Cambodia Will Set Up Court to Try Khmer Rouge Leaders (April 18, 2000)
An agreement may be close at hand in establishing a tribunal to prosecute former Khmer Rouge leaders. The US-suggested compromise seems to address the difficult issue of whether the UN or Cambodia would control the proceedings. (Associated Press)

Shadow-Play Justice : UN Eyes Human Rights Probes in Cambodia (February 15, 2000)
An editorial from the Christian Science Monitor discusses the significance of Kofi Annan's visit to Cambodia where the UN is demanding a deciding role for foreigners on a tribunal set to judge the leading remnants of the Khmer Rouge.

UN Rejects Latest Tribunal Proposal (February 8, 2000)
Selected paragraphs on how the United Nations has dismissed a Cambodian proposed genocide tribunal because of the powers it would have assigned to domestic judiciaries, Hun Sen's appeal to look at other matters too, and the launch of an independent magazine. (UN Wire)



UN Plans Joint War Crimes Tribunal for Khmer Rouge (August 12, 1999)
A New York Times article on UN plans for a joint war crimes tribunal in Cambodia to try former political and military leaders of the Khmer Rouge.

More Time Sought to Build Case Against Khmer Rouge Leaders (July 27, 1999)
Lawmakers from Prime Minister Hun Sen's ruling party want to amend Cambodian law to give prosecutors more time to gather evidence against Khmer Rouge leaders. (Boston Globe)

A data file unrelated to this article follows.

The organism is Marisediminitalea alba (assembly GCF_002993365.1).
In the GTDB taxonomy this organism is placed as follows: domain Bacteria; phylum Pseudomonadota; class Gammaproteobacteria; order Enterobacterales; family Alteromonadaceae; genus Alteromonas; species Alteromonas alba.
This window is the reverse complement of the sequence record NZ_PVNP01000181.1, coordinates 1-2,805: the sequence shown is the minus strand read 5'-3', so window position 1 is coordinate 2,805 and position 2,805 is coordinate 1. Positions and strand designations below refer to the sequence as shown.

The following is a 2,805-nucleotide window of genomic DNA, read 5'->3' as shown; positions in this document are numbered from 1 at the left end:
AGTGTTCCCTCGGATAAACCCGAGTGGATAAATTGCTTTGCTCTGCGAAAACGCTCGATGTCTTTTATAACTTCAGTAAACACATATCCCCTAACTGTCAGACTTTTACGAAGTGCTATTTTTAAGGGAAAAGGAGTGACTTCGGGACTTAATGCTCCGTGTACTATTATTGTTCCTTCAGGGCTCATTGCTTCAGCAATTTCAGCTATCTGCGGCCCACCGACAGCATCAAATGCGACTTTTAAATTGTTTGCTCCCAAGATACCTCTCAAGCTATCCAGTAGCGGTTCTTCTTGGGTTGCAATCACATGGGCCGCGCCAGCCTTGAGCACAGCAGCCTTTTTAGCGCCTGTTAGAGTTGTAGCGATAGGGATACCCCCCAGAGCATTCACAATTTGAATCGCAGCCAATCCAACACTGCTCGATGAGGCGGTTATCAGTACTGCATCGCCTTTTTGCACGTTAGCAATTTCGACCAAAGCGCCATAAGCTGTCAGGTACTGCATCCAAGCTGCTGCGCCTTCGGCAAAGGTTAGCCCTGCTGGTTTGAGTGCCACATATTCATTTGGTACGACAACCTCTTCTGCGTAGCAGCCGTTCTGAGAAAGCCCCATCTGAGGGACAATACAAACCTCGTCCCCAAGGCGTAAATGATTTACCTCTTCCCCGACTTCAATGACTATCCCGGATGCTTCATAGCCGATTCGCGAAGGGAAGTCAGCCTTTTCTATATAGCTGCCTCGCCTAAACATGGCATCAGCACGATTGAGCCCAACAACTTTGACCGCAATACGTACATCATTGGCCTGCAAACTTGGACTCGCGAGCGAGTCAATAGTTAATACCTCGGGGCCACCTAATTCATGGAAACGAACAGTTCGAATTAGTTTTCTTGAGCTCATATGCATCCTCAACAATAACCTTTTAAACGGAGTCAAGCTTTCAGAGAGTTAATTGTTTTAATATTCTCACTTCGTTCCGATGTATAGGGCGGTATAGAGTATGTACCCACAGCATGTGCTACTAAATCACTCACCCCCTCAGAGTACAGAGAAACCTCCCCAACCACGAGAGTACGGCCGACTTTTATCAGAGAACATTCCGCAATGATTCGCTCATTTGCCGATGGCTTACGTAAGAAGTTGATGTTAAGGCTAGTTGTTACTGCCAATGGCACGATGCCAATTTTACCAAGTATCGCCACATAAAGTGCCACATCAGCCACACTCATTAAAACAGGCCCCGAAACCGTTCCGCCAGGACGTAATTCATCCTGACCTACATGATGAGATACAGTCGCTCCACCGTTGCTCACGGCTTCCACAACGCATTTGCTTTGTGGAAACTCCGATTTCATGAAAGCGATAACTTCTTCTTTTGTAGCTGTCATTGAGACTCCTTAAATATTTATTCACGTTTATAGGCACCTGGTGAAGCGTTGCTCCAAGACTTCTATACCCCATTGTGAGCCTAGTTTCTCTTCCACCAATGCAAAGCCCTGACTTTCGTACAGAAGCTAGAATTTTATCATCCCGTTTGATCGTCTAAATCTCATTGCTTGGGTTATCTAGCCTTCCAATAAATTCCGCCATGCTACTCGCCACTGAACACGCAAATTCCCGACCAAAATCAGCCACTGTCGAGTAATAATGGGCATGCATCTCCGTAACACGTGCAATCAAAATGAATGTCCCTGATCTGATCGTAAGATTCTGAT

UN Presses for Int'l Tribunal as Khmer Rouge Executioner Detained (May 10, 1999)
UN rights envoy Thomas Hammarberg called for the safety of Kang Kek Leu, Pol Pot's chief of security, who has said he will testity against other surviving leaders of the 1975-1979 regime.

Khmer Rouge Leader Picks Lawyer (April 6, 1999)
Former leader of the Khmer Rouge, Ta Mok, has picked a Cambodian-American attorney who practices in Washington as his counsel.

UN and Cambodia Edge to Deal Over Khmer Rouge Trial: Official (March 23, 1999)

U.N. Envoy To Meet Cambodian PM On K.Rouge Trial (March 19, 1999)
U.N. Secretary-General's human rights envoy in Cambodia, said he would propose a trial be held in Cambodia but be run by an international tribunal.



The Friends of Pol Pot (May 11, 1998)
An article by John Pilger from The Nation examining the relationship between the Khmer Rouge and the UN.

U.S. Wants to Try Khmer Rouge Leaders (April 18, 1998)
An article by Steven Erlanger from the New York Times detailing U.S. attempts to bring those responsible for the Cambodian genocide to trial. Includes a discussion of some of the implications for the development of international criminal law.